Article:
Louisiana Now Twelfth State to Amend Large Deductible Liquidation Act

On June 4 Louisiana adopted legislation to define how large deductible policies are handled in an insurance liquidation. The new law tracks closely to model language adopted by NCIGF and reflects the NCIGF position that deductible collections and other recoveries are to be remitted at 100% to the guaranty funds to the extent of their claim payments.

In the context of this legislation “large deductible” policies are:

  • Workers compensation policies in which the insurer agrees to pay the claims from dollar one.
  • However, through policy endorsement, the policyholder is obligated to reimburse the insurance company up to a certain specified amount – usually upwards of $100,000. (Sometimes through special arrangement with the insurance company the policyholder pays the deductible amount in the first instance – however the insurance company always has the ultimate responsibility to pay the claim.)
  • These mechanisms allow the policyholder to save on premium and at the same time protect the injured worker.
  • Any collection issues are addressed between the policyholder and the insurance company, but the worker gets needed benefits on a timely basis. Typically, the policyholder obligation to repay is secured by collateral furnished by that policyholder.

Confusion often ensues if the insurance company goes into liquidation and an insurance guaranty fund assumes the obligations of the insolvent insurer for workers compensation cases. Statutes such as the new Louisiana law settle various issues such as 1) who is responsible for collection of the large deductible recoveries, 2) how collateral put in place to secure these obligations should be administered post-liquidation, and 3) does the recovery become a general asset of the now insolvent estate or is it remitted to the guaranty fund paying the claim to the extent of that claim payment?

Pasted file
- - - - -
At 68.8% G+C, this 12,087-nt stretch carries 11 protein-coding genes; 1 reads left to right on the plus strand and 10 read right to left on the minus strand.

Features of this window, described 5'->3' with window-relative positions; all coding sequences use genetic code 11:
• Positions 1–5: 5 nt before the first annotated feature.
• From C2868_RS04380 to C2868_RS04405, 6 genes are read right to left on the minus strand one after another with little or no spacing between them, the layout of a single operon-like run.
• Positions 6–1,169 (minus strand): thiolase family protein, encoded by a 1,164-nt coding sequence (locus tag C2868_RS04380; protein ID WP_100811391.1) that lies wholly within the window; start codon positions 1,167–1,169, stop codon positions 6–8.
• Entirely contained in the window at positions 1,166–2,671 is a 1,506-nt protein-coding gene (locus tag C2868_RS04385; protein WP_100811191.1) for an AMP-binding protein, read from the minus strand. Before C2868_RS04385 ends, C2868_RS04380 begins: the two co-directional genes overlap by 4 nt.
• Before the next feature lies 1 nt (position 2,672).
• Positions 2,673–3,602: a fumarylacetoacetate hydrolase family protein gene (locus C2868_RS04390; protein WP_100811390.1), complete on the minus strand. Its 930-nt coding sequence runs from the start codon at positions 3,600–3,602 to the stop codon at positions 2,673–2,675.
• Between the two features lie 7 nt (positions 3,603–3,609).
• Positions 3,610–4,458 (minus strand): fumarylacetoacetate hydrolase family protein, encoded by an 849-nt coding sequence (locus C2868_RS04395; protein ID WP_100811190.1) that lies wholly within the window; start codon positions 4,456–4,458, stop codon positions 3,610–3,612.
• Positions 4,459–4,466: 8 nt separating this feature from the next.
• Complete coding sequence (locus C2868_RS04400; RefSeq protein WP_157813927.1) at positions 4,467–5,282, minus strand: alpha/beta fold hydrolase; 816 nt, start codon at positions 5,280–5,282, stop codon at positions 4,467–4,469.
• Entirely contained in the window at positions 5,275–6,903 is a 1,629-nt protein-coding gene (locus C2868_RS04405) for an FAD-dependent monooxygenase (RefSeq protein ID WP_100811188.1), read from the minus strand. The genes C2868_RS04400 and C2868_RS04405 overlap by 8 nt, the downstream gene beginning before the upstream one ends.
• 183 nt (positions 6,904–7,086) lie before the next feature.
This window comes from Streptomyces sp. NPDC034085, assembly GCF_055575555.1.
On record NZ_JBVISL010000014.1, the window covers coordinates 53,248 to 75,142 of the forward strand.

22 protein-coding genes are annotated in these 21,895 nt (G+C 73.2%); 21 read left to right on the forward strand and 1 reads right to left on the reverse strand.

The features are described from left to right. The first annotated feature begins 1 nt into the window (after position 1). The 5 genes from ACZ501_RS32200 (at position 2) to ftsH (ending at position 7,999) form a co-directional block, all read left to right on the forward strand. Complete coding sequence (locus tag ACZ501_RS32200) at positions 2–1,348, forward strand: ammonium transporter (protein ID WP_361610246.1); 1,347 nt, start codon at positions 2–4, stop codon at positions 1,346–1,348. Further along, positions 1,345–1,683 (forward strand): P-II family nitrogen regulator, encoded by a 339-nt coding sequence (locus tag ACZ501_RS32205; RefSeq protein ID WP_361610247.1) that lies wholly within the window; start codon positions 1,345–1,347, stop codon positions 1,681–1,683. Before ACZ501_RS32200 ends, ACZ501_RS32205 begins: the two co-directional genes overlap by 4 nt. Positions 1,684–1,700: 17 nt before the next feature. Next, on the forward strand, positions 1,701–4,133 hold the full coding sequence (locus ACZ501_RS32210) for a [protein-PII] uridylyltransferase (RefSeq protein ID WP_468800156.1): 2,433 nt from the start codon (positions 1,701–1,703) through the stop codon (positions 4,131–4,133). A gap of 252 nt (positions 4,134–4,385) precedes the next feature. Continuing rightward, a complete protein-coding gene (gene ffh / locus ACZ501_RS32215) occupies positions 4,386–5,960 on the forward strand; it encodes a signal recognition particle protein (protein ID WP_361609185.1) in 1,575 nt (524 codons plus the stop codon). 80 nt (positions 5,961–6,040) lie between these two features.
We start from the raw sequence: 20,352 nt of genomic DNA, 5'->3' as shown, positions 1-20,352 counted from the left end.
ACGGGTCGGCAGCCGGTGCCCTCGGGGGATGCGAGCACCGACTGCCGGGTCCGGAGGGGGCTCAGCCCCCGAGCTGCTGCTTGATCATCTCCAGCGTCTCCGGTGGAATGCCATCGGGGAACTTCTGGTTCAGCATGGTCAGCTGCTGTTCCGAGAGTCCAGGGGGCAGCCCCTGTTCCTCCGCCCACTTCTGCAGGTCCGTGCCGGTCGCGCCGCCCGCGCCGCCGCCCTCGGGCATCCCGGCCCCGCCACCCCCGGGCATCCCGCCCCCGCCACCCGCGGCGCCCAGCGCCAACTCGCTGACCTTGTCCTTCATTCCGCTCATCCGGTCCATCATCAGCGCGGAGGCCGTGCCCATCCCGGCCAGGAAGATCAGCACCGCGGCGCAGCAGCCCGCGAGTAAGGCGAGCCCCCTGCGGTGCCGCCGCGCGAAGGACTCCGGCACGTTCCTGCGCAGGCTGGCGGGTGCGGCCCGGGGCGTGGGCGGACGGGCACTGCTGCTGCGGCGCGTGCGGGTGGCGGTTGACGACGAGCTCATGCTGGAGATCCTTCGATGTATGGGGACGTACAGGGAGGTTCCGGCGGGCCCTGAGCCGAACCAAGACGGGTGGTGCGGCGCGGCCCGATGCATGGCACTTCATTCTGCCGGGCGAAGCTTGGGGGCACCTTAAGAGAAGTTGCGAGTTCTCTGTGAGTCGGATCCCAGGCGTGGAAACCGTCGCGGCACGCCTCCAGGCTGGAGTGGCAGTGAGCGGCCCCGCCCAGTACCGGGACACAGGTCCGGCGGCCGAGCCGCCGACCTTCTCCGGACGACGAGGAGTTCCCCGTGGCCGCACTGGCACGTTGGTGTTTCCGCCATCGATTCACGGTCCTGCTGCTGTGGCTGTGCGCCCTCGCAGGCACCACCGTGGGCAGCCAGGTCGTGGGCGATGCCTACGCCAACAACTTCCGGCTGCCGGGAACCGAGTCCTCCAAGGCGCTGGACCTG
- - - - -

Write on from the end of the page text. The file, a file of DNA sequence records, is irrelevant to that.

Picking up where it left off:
According to Roger Schmelzer, NCIGF President and CEO, “these issues are important to the guaranty funds for several reasons:  1)  Any confusion about the status of the various parties, such as the policyholder, the claimant, the receiver and the guaranty fund, can result in collection delays and litigation – both of which diminish available funds to reimburse the deductibles; 2) guaranty funds are a limited safety net – ultimately the cost of the guaranty fund payments is passed on to the public by various recoupment methods – having the structure in place to reimburse guaranty funds quickly on deductible payments reduces the cost to the public, and, importantly, bolsters the ability of the guaranty funds to provide seamless protection to injured workers.”

The new Louisiana law addresses all these issues and will do much to eliminate confusion and delay in future Louisiana insurance insolvencies. It’s essential elements are:

  • It calls for the receiver to assume collection efforts.
  • The receiver administers the collateral, draws down on the collateral should the policyholder fail to pay within a certain time frame, and eventually returns any excess collateral to the policyholder.
  • Guaranty funds receive reimbursement in full for their claim payments out of the deductible collections or collateral draw downs. (More information on this rather complex statutory scheme, and other similar laws, can be obtained by review of the new law available https://www.ncigf.org/industry/public-policy-and-legislation/.)